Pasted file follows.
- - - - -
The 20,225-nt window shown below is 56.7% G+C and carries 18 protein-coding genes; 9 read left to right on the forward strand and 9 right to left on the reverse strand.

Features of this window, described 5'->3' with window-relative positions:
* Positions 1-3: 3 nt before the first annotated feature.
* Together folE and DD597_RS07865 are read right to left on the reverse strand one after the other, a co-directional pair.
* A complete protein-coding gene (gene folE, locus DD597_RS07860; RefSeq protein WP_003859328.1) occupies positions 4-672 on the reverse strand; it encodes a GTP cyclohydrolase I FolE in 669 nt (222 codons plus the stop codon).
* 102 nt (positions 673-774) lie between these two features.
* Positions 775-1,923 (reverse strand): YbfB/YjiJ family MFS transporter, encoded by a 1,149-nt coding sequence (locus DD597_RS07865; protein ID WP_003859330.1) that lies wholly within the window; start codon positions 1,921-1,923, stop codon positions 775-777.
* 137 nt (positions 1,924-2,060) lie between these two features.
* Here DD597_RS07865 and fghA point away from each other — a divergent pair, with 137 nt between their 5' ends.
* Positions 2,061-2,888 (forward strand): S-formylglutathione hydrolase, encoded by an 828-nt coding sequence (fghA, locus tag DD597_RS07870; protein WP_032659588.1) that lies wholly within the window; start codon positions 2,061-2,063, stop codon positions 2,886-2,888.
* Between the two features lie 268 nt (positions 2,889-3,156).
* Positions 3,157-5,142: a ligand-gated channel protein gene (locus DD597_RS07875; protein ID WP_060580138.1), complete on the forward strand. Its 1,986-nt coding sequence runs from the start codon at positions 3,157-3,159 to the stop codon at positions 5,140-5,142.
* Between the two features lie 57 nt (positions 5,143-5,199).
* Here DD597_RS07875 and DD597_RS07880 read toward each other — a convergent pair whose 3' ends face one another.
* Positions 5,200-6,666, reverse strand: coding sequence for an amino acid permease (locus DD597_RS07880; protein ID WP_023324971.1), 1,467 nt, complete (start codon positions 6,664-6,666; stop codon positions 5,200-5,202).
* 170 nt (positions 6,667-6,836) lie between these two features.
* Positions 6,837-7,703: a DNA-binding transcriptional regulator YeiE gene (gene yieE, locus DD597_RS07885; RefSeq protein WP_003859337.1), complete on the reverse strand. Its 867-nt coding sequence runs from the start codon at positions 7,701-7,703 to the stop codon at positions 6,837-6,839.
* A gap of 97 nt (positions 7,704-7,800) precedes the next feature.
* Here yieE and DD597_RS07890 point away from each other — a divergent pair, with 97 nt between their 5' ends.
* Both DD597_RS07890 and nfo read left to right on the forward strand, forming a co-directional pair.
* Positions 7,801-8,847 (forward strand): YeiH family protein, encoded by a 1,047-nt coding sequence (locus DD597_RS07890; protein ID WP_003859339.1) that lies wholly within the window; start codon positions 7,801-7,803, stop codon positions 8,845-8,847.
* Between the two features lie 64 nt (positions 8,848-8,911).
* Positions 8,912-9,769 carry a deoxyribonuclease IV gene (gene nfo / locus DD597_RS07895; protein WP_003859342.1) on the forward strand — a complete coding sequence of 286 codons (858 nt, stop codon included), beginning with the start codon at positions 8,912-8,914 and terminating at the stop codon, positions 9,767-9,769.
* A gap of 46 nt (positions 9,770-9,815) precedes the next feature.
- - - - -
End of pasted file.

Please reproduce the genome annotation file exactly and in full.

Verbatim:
The 20,225-nt window shown below is 56.7% G+C and carries 18 protein-coding genes; 9 read left to right on the forward strand and 9 right to left on the reverse strand.

Features of this window, described 5'->3' with window-relative positions:
* Positions 1-3: 3 nt before the first annotated feature.
* Together folE and DD597_RS07865 are read right to left on the reverse strand one after the other, a co-directional pair.
* A complete protein-coding gene (gene folE, locus DD597_RS07860; RefSeq protein WP_003859328.1) occupies positions 4-672 on the reverse strand; it encodes a GTP cyclohydrolase I FolE in 669 nt (222 codons plus the stop codon).
* 102 nt (positions 673-774) lie between these two features.
* Positions 775-1,923 (reverse strand): YbfB/YjiJ family MFS transporter, encoded by a 1,149-nt coding sequence (locus DD597_RS07865; protein ID WP_003859330.1) that lies wholly within the window; start codon positions 1,921-1,923, stop codon positions 775-777.
* 137 nt (positions 1,924-2,060) lie between these two features.
* Here DD597_RS07865 and fghA point away from each other — a divergent pair, with 137 nt between their 5' ends.
* Positions 2,061-2,888 (forward strand): S-formylglutathione hydrolase, encoded by an 828-nt coding sequence (fghA, locus tag DD597_RS07870; protein WP_032659588.1) that lies wholly within the window; start codon positions 2,061-2,063, stop codon positions 2,886-2,888.
* Between the two features lie 268 nt (positions 2,889-3,156).
* Positions 3,157-5,142: a ligand-gated channel protein gene (locus DD597_RS07875; protein ID WP_060580138.1), complete on the forward strand. Its 1,986-nt coding sequence runs from the start codon at positions 3,157-3,159 to the stop codon at positions 5,140-5,142.
* Between the two features lie 57 nt (positions 5,143-5,199).
* Here DD597_RS07875 and DD597_RS07880 read toward each other — a convergent pair whose 3' ends face one another.
* Positions 5,200-6,666, reverse strand: coding sequence for an amino acid permease (locus DD597_RS07880; protein ID WP_023324971.1), 1,467 nt, complete (start codon positions 6,664-6,666; stop codon positions 5,200-5,202).
* 170 nt (positions 6,667-6,836) lie between these two features.
* Positions 6,837-7,703: a DNA-binding transcriptional regulator YeiE gene (gene yieE, locus DD597_RS07885; RefSeq protein WP_003859337.1), complete on the reverse strand. Its 867-nt coding sequence runs from the start codon at positions 7,701-7,703 to the stop codon at positions 6,837-6,839.
* A gap of 97 nt (positions 7,704-7,800) precedes the next feature.
* Here yieE and DD597_RS07890 point away from each other — a divergent pair, with 97 nt between their 5' ends.
* Both DD597_RS07890 and nfo read left to right on the forward strand, forming a co-directional pair.
* Positions 7,801-8,847 (forward strand): YeiH family protein, encoded by a 1,047-nt coding sequence (locus DD597_RS07890; protein ID WP_003859339.1) that lies wholly within the window; start codon positions 7,801-7,803, stop codon positions 8,845-8,847.
* Between the two features lie 64 nt (positions 8,848-8,911).
* Positions 8,912-9,769 carry a deoxyribonuclease IV gene (gene nfo / locus DD597_RS07895; protein WP_003859342.1) on the forward strand — a complete coding sequence of 286 codons (858 nt, stop codon included), beginning with the start codon at positions 8,912-8,914 and terminating at the stop codon, positions 9,767-9,769.
* A gap of 46 nt (positions 9,770-9,815) precedes the next feature.